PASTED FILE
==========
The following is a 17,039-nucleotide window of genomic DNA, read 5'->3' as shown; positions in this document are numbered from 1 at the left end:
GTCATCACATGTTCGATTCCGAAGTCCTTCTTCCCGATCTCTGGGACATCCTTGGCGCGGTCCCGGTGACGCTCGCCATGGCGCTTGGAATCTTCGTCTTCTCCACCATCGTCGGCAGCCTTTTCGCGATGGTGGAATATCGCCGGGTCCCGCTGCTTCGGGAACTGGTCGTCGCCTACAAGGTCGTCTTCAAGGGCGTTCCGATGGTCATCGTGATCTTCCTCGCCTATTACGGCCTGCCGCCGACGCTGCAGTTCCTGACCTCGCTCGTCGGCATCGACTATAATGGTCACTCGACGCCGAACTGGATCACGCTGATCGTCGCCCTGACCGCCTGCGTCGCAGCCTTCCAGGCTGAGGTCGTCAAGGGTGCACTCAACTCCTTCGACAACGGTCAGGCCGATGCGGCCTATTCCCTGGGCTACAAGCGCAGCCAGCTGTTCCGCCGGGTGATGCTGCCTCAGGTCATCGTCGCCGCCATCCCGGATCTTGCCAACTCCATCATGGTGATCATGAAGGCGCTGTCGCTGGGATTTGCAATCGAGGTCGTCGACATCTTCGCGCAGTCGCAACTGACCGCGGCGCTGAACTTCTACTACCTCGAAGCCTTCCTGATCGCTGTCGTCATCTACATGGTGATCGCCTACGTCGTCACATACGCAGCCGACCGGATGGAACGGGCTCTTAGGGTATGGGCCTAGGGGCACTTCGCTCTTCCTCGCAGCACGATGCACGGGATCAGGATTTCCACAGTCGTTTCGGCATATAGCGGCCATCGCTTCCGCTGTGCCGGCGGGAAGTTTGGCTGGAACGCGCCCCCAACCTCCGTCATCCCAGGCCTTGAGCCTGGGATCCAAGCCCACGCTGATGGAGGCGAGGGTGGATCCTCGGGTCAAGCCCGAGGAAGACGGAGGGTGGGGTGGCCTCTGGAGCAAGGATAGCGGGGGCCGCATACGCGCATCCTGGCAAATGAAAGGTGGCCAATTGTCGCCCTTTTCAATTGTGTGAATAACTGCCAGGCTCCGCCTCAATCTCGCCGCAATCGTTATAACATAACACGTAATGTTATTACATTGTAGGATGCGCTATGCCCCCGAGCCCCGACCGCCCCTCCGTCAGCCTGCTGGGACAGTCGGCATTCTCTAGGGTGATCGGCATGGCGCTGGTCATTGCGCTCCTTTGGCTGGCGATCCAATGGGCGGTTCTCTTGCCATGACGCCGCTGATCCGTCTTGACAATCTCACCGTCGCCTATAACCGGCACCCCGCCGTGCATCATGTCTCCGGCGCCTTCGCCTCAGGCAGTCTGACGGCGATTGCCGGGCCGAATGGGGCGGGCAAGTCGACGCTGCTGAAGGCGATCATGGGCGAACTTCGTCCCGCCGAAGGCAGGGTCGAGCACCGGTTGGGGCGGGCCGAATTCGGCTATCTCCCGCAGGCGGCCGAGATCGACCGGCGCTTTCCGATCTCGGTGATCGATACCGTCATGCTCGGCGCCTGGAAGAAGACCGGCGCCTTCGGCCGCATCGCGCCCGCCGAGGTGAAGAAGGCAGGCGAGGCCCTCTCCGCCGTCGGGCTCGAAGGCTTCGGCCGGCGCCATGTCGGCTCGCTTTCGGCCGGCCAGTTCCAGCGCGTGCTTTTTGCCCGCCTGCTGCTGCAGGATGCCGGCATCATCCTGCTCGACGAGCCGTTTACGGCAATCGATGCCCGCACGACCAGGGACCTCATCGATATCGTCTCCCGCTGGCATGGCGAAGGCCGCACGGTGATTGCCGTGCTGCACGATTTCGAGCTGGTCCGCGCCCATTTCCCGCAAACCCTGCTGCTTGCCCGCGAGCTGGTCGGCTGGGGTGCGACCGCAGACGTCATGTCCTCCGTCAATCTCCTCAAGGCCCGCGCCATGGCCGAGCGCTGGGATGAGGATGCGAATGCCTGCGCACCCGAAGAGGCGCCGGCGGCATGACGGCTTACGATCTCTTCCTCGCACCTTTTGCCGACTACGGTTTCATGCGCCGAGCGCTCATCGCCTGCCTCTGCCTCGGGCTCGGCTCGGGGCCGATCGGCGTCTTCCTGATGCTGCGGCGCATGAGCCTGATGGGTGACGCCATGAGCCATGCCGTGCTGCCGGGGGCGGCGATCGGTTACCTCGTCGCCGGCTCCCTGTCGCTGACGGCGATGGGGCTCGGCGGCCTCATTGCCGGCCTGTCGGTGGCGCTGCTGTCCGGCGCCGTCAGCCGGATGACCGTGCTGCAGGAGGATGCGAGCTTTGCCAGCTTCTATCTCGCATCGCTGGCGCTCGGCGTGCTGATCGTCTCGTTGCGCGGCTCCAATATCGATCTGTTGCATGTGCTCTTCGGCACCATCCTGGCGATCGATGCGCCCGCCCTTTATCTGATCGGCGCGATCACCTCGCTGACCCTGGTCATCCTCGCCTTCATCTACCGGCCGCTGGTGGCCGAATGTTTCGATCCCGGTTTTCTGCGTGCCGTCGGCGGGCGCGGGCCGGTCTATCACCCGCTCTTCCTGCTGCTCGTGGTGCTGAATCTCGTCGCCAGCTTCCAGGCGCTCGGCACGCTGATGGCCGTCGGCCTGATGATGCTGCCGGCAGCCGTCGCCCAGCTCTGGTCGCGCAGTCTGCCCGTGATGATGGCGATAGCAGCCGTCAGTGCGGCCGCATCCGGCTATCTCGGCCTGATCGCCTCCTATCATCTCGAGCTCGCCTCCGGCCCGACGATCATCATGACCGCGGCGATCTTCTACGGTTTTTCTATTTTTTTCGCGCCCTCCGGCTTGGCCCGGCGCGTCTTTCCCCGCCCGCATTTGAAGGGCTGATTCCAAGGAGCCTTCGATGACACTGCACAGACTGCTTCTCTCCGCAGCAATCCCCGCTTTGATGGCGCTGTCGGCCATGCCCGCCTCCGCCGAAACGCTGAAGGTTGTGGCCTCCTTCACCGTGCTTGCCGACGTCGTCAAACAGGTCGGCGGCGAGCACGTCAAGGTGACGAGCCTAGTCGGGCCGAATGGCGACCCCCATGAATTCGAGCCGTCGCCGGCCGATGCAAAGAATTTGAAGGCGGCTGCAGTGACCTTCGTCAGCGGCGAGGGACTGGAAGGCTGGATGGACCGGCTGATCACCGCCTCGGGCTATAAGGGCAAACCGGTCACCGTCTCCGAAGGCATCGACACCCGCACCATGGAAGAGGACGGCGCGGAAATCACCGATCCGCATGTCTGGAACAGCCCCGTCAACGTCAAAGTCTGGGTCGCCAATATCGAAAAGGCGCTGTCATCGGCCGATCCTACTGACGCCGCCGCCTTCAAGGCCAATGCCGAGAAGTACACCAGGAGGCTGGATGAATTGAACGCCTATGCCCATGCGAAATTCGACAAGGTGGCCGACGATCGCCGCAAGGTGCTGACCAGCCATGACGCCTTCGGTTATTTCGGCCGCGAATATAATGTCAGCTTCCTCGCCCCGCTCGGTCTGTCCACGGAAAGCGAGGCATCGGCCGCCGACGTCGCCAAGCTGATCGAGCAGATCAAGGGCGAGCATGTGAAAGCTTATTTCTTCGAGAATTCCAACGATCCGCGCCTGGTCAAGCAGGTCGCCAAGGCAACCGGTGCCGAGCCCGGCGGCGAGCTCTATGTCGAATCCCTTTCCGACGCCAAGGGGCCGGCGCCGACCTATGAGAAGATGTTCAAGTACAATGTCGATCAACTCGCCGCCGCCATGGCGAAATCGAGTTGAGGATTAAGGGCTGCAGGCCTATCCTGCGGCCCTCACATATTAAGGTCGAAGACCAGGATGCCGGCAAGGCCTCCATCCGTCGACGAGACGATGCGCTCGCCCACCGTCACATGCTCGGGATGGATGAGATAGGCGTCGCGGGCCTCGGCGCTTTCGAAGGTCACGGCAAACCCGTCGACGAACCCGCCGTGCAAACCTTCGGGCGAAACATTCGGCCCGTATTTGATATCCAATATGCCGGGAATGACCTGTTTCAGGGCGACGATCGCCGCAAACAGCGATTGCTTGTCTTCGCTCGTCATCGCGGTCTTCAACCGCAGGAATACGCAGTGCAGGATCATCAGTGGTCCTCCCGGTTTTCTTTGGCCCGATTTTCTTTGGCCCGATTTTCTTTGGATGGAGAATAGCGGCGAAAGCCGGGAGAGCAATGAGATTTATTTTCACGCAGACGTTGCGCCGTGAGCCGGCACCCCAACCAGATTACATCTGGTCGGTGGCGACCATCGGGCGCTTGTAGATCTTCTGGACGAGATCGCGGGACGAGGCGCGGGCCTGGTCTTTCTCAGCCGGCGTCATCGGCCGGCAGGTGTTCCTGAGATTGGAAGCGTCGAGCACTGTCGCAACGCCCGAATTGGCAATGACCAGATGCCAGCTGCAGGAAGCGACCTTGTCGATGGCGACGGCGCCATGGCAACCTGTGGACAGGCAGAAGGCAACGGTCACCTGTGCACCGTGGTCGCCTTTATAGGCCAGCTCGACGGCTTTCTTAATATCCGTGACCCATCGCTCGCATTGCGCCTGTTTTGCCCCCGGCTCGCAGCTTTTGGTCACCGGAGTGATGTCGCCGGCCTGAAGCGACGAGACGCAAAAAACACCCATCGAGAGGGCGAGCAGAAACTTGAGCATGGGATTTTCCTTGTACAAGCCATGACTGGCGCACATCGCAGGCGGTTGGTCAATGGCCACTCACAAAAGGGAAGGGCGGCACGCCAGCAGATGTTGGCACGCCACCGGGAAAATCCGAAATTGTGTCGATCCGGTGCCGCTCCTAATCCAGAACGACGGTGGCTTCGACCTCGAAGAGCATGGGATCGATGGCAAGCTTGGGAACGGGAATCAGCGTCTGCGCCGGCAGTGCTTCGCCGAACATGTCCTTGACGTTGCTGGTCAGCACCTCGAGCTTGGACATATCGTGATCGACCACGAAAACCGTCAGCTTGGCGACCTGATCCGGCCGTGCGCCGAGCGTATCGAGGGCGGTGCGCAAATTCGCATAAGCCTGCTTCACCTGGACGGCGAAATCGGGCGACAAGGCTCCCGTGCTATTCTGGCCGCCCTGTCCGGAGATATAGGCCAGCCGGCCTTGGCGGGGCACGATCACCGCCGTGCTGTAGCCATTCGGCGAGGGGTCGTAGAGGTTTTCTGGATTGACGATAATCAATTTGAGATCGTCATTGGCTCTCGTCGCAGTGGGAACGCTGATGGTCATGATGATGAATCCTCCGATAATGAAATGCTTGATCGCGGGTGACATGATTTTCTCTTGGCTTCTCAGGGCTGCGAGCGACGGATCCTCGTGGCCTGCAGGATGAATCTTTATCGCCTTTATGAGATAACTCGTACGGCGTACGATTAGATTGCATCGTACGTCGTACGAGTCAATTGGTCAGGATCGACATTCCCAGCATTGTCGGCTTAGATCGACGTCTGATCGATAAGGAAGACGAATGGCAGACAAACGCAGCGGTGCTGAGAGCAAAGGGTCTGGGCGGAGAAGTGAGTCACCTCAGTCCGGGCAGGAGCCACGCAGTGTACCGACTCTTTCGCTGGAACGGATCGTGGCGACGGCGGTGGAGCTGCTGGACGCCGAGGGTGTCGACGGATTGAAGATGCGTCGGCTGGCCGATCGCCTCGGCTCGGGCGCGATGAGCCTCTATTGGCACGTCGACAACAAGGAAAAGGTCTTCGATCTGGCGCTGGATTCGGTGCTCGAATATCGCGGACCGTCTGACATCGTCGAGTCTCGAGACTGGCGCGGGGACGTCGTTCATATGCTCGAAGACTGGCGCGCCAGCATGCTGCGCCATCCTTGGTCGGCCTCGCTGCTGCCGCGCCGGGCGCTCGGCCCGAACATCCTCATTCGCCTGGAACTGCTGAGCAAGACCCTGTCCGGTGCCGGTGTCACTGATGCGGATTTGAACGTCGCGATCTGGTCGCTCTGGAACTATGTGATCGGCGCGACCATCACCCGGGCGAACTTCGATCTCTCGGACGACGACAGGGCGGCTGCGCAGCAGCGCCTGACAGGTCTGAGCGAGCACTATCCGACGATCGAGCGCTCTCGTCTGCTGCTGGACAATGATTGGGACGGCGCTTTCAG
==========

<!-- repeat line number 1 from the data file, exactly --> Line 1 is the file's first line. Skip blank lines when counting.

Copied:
The following is a 17,039-nucleotide window of genomic DNA, read 5'->3' as shown; positions in this document are numbered from 1 at the left end: